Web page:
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Abstract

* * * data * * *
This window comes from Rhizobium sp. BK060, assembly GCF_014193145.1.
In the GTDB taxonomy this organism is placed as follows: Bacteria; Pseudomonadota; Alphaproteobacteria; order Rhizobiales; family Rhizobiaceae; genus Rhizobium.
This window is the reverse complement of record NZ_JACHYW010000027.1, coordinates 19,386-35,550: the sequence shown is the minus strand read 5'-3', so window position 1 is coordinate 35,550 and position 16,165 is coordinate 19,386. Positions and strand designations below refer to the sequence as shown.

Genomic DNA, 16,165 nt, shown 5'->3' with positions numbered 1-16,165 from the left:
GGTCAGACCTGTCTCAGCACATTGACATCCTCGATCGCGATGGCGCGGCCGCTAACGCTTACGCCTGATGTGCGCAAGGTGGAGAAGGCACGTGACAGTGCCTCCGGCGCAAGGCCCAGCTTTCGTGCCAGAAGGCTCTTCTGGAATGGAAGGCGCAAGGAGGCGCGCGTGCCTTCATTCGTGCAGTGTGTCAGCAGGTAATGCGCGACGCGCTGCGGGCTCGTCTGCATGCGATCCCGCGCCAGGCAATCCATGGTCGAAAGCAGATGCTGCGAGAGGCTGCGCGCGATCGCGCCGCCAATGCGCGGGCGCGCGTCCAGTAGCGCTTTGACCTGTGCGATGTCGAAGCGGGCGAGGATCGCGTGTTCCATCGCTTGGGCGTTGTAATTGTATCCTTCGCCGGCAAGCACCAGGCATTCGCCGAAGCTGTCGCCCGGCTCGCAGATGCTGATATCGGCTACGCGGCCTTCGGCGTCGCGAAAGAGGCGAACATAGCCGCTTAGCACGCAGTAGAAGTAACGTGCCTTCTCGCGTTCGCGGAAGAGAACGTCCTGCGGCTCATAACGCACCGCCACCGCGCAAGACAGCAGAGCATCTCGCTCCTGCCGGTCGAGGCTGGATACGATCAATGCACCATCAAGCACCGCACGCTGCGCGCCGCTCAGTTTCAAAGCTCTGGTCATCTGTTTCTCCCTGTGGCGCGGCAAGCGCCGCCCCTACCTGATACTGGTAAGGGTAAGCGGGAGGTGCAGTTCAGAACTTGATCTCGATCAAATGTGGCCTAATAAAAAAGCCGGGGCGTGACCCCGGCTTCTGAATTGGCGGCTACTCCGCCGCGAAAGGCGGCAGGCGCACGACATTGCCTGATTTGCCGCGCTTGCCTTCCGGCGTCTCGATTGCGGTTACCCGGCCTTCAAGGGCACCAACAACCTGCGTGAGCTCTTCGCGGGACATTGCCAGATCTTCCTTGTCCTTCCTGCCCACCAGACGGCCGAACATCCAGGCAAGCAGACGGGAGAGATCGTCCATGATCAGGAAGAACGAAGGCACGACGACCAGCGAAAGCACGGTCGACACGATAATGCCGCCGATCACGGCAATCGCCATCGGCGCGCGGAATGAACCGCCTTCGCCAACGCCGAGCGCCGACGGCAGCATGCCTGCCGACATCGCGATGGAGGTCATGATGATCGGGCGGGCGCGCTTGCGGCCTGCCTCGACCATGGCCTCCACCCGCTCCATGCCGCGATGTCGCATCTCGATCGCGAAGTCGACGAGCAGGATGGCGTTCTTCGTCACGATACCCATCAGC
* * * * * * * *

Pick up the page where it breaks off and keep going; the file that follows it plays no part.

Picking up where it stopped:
Signals that are functionally referential provide listeners with information about a signaler’s external environment, such as the presence of a nearby predator. Just as alarm calls may signal the presence of a predator, food-associated calls may signal the presence of food. To date, however, the only conclusive evidence that conspecifics perceive information about food from food-associated calls comes from a single species, the domestic chicken. Geoffroy’s marmosets, small, arboreal New World primates, often emit food-associated calls when finding or consuming food. We presented playbacks of food calls and control sounds to two groups of naturalistically housed marmosets and observed the frequency of food-related behaviors (FRBs) during the 20-min post-playback period. Relative to the control playbacks, food call playbacks elicited an increase in the frequency of two FRBs (foraging and feeding), lasting throughout the post-playback observations. Moreover, the effect of food call playbacks was robust, occurring without regard to the type of food eliciting the food calls, the rate of food calling, or whether the signaler was a member of the receiver’s group. To our knowledge, this research is the first to demonstrate that the food-associated calls of a primate species, like the food-associated calls of domestic chickens, meet the perception criterion for functionally referential communication. The results are discussed in light of the affective and cognitive mechanisms that may underlie the responses of receivers to hearing food-associated calls given by marmoset conspecifics.